Sunday, May 30, 2010


Menorah Shapes and Game

Exciting news for those of you who would actually like to USE the ideas that I post here but are frustrated because they are always posted only AFTER the week's Parsha crafts will now be available on a new website called "Challah Crumbs!" This website was recently created by a friend of mine who lives in Israel and she asked me to contribute my Parsha craft ideas. I am thrilled to do this but the only catch is that I have to get them to her a week IN ADVANCE - challenging for me since my ideas have typically been brainstormed the night before or the morning of... So now, I I will just continuously be teaching my kids the parsha for the upcoming week (they don't know the difference!) So, check out the website and you can already see NEXT week's project...amazing. You will still have to look at this blog if you want to hear my parental and educational musings and photos of my cute kids.

Parshat Behaalotcha is chock-full of good stuff but I decided to focus on the first few verses which describe the commandment for Aaron to light up the Menorah in the Mishkan. The Menorah seemed like an obvious choice for a project. I immediately started googling images of the Menorah but realized that I wouldn't be able to use any of them for the "Challah Crumbs" website because of copyright issues. So, I a proud to say that I just went ahead and designed my own in a word document using auto-shapes. I think it came out pretty darn good for someone who is not a graphic designer!

My idea was to make the Menorah using basic shapes like circles and triangles and let the girls cut out and glue these shapes onto the Menorah to fill it in.

Maya was able to do this but Avital was happy just coloring in the picture...

Then, we were ready to play the game - "Pin the flame on the Menorah!" Since we did this project on a Sunday morning, it was a family affair...

Sunday, May 16, 2010



It feels good to start a new sefer! I feel relieved and re-energized by starting Sefer Bamidbar. This parsha has lots of lists and numbers but it also introduces us to the concept of the 12 tribes and the design of the encampment in the desert which is fun and interesting.

The girls were already familiar with the concept of the 12 sons from Parshat Vayetze so I now wanted to introduce them to the concept of the twelve tribes that ultimately descended from those original twelve. The word "tribe" was surprisingly tough to explain to Maya - I used lots of metaphors like family, group, etc. We looked at pictures of how the Machane (camp) was laid out. I mainly used this one that I found in the text of a dvar torah on Bar Ilan's website by Gabi Cohen:

Then, we moved onto flag making. I found these great little images of the tribes' symbols. We simply colored them in, cut them out, and attached them onto toothpicks.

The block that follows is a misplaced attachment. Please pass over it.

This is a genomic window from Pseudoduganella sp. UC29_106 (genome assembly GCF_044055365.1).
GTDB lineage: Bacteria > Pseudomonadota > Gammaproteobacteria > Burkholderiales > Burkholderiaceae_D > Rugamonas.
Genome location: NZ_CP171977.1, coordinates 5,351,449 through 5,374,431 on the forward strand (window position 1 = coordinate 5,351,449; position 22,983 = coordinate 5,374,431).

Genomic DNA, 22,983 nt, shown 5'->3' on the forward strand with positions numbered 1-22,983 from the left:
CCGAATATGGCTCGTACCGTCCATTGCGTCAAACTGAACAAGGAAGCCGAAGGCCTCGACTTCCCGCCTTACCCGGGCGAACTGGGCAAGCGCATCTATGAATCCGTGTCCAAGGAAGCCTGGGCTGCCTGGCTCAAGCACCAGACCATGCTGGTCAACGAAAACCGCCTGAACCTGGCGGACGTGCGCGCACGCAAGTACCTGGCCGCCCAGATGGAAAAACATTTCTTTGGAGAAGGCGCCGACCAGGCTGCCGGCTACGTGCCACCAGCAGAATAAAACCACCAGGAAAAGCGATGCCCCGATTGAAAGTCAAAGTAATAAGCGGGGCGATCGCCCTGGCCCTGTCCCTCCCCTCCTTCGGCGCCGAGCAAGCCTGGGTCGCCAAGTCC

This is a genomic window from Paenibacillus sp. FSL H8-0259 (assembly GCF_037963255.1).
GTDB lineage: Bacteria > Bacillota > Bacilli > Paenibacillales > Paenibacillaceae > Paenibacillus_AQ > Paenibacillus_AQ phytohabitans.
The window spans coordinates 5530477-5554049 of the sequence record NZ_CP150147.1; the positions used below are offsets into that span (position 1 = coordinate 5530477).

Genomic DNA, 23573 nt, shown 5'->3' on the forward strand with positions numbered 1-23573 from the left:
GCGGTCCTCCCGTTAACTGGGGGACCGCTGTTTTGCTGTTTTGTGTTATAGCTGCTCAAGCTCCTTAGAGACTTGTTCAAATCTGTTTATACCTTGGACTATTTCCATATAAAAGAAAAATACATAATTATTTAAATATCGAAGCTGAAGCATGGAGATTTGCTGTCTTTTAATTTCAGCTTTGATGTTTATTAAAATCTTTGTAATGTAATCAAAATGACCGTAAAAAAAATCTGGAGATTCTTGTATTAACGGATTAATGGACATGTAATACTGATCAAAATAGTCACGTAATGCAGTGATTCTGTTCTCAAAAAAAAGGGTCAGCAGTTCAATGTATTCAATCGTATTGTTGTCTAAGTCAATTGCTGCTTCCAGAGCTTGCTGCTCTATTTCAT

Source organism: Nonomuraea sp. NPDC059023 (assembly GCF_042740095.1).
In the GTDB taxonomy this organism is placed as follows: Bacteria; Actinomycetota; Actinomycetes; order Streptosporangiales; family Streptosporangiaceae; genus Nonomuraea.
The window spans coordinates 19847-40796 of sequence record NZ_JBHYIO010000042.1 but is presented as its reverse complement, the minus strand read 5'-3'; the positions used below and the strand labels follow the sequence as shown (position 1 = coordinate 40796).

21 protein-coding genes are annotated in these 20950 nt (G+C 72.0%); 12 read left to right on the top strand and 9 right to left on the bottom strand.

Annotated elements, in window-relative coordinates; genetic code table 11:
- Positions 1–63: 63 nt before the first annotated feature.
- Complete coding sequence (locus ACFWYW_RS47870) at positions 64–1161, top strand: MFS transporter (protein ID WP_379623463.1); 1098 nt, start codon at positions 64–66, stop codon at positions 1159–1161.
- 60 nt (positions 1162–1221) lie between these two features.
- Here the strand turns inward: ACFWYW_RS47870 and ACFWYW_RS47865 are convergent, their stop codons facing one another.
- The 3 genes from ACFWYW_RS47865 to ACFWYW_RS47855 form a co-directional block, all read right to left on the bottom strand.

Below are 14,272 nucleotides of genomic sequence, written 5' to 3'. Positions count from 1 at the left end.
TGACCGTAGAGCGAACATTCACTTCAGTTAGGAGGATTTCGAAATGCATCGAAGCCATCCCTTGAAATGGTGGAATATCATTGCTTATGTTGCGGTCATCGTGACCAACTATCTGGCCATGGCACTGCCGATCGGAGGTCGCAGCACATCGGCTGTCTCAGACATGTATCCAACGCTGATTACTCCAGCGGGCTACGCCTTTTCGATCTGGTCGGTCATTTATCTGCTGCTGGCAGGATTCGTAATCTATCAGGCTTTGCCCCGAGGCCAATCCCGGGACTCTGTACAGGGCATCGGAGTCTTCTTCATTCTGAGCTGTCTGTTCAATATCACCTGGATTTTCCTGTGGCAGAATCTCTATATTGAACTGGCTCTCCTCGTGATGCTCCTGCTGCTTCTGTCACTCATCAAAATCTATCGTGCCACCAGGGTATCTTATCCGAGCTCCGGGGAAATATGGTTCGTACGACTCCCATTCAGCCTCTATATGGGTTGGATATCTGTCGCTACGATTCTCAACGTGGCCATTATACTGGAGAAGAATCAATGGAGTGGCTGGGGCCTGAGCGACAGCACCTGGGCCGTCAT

This made for a great project but I also wanted to demonstrate where the tribes were situated. In a stroke of genius, I realized that muffin tins contain the magic number 12! I was going to make cupcakes with frosting but since we always have rotting bananas laying around, we made chocolate chip banana muffins instead (at least they sound healthier)

When the muffins were cool, we placed three muffins (we pretended they were tents!) to the North, three to the South, three to the West, and three to the East.

Finally, we put our flags into our muffin-tents.

I am not always thrilled with how our projects turn out, but this one was definitely a winner. As always, the best part of the project for the kids was EATING it!

Wednesday, May 12, 2010



Sometimes I think that I am learning more about Christianity working on these projects than Judaism. Let me explain.

In contrast to Parshat Tazria, when doing an Omer project would have been a cop-out, this week's parsha actually includes the mitzvah of counting the days between Pesach and Shavuot:

"And you shall count from the next day after the sabbath, from the day that you brought the sheaf of the wave offering; seven sabbaths shall be complete; To the next day after the seventh sabbath shall you count fifty days; and you shall offer a new meal offering to the Lord."

So I decided that - although we were already more than half way through the Omer - better late than never to do an Omer project. The inspiration for this project came straight from the blog Homeshuling. After googling "chocolate omer advent calendar," Amy Meltzer found this Omer Counter on Jewschool.

I loved the Omer charts on Homeshuling and Jewschool but I didn't actually know what "advent" was. Enter Wikipedia. "Advent is the season observed in many Western Christian churches, a time of expectant waiting and preparation for the celebration of the Nativity of Jesus at Christmas." Basically, a month-long countdown to Christmas. Apparently, advent calendars are very popular, especially homemade crafty ones! I spent an hour looking at great advent calendars. Here are some of my favorites:

Dixie cups and tissue paper:

Mini-muffin tin:


But, as usual, my time and energy were limited so I didn't do anything this fancy. Instead, I bought a big bag of Hershey kisses and otherwise used recycled materials.

I printed two coloring pages - one for Pesach and one for Shavuot.

Then, I divided a piece of oak tag into 49 squares:

Then, I wrapped two Hershey's kisses (one for Avi, one for Maya) in red cellophane (leftover from Shmot) and gold ribbon (leftover from Terumah)MANY times. This was way too time-consuming and the girls couldn't do it themselves. Next time, I will use tins, or cups, or envelopes or something that they can fill easily themselves.

The idea of course is for us to happily and diligently count Omer together every night as a family and then eat chocolate. Although the chart hangs prominently on our front door, we STILL haven't been consistent! But, when we do, it is fun. Better next year.